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Sunday, September 23, 2018

Whats Causing Top Dieback in Mulberry?

Q. What is causing the “big hurt” on mulberry trees? There was considerable damage to most trees in recent years. What caused so many dead branches this and last year?
Sooty canker disease 

A. Mulberries are solid performers in the hot desert if they get enough water and are pruned properly. I am not endorsing their planting; they use a lot of water and the male trees release large amounts of allergenic pollen, a huge health problem for many residents.

Battle of the Sexes

            The female trees are not “outlawed” in southern Nevada. The male, or fruitless mulberries, are. Female trees can be planted and will produce fruit without male trees because of large amount of airborne pollen produced every year from existing male trees.
Bowl of purple and white mulberry fruit in Tajikistan. Many countries I visited call the fruit "toots".

Sooty Canker Disease

            We see an increasing number of mulberries with dead branches in the tops of the trees. Most of this is “sooty canker” disease. This fungal disease spreads from tree to tree on poorly sanitized pruning equipment, birds and insects.
Sooty canker disease on ash. Looks the same on mulberry.
            It also infects other trees besides mulberry including ash, poplar, apple and many others. Frequently, the health of infected trees was “compromised” in some way making them susceptible to an otherwise weak pathogen.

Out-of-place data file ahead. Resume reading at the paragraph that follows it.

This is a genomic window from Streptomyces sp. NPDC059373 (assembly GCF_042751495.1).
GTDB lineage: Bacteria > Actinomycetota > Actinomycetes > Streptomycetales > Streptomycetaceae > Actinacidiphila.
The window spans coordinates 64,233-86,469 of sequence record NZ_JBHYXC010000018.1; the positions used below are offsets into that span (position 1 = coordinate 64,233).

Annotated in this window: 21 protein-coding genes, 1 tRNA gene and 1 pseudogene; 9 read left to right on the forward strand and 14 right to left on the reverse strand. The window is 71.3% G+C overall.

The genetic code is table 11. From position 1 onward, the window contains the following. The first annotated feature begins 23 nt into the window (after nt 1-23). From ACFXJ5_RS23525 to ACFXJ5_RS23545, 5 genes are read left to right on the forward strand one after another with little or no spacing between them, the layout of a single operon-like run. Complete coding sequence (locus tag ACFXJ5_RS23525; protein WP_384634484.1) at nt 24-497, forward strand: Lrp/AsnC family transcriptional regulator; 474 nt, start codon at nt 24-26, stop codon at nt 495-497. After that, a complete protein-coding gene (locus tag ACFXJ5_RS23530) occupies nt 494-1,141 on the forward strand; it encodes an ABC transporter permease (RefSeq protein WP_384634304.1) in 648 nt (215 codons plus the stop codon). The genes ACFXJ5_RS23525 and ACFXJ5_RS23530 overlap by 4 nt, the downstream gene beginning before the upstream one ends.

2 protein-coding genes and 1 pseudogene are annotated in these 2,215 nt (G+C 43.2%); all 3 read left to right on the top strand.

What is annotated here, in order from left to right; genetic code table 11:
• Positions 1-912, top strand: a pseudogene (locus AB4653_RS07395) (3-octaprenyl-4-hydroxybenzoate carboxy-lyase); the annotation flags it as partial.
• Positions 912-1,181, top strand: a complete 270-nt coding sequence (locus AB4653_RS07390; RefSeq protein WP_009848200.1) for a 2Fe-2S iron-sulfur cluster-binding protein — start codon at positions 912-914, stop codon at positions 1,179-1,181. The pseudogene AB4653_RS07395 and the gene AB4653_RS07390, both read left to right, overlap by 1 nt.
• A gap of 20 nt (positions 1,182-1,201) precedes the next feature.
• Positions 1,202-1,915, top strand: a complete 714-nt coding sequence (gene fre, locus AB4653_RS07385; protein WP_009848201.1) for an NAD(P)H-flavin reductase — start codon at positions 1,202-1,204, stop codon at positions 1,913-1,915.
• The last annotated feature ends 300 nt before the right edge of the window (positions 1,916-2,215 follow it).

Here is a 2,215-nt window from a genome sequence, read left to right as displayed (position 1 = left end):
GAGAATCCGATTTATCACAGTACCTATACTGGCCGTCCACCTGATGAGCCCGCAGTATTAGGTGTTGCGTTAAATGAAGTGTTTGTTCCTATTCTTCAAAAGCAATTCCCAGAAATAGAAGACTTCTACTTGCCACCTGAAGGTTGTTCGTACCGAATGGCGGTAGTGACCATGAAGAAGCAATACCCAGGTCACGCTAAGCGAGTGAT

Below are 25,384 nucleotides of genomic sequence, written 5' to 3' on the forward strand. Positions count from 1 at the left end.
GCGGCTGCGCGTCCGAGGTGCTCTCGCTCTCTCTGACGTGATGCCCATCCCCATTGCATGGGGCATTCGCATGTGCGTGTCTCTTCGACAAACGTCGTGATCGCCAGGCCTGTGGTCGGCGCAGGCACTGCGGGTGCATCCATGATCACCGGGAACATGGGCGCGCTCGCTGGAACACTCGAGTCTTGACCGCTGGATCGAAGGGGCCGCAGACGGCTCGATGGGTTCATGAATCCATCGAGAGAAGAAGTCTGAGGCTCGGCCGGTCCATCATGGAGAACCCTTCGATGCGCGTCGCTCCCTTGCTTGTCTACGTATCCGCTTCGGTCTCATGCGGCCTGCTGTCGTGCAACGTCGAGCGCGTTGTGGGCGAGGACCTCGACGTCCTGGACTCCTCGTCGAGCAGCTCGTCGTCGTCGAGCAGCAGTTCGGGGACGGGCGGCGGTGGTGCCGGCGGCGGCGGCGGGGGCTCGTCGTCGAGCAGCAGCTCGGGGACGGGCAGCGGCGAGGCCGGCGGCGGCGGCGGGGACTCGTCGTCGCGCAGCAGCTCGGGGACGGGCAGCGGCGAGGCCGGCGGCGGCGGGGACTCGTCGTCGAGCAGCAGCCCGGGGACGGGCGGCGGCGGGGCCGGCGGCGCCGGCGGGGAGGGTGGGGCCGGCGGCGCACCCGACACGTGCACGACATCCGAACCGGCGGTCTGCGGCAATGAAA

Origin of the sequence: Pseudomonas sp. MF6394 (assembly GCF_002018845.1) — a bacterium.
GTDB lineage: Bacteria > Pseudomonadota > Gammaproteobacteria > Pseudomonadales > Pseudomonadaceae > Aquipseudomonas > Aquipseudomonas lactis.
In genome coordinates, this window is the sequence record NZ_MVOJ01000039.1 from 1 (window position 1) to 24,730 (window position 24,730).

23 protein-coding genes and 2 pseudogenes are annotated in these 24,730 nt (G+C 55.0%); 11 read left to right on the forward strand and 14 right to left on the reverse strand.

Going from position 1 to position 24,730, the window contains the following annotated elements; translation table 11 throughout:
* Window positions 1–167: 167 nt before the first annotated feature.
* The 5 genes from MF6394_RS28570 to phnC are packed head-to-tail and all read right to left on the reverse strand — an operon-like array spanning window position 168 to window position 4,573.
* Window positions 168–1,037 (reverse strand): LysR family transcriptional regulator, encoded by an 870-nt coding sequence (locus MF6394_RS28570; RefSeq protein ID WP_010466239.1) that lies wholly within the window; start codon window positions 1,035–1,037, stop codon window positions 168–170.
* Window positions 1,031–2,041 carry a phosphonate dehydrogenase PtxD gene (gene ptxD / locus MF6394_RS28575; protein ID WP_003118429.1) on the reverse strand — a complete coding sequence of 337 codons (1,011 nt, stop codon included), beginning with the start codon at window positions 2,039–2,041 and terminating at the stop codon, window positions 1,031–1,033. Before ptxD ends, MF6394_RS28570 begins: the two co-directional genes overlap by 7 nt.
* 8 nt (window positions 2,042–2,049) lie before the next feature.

What compromises the immunity of otherwise vigorous trees growing the desert? Usually its water; a lack of it causing them to be stressed. The disease organism is transported to this weakened tree on pruning tools, or perhaps by birds or insects. This pathogen enters the tree through open wounds caused by pruning equipment, fresh openings left by dropping leaves, or through the flowers.

Consider this scenario: 

Sanitize pruning equipment before pruning

a landscape converts from large, established trees and lawns to a desert landscape; the lawn is removed and drip irrigation is installed; large established trees do not get enough water and limbs begin dying; landscapers remove limbs with unsanitary tools; the trees become infected; disease spreads because the tree’s health is compromised due to a lack of water.
            Simple solution? Sanitize pruning equipment.

1 comment:

  1. What a great community resource this is! Bravo�� Thanks for the free help tips. So many questions about my Trees and plants have been answered just in the past few days, that I have been seeking for the last nine months!
    Sincerely, Larren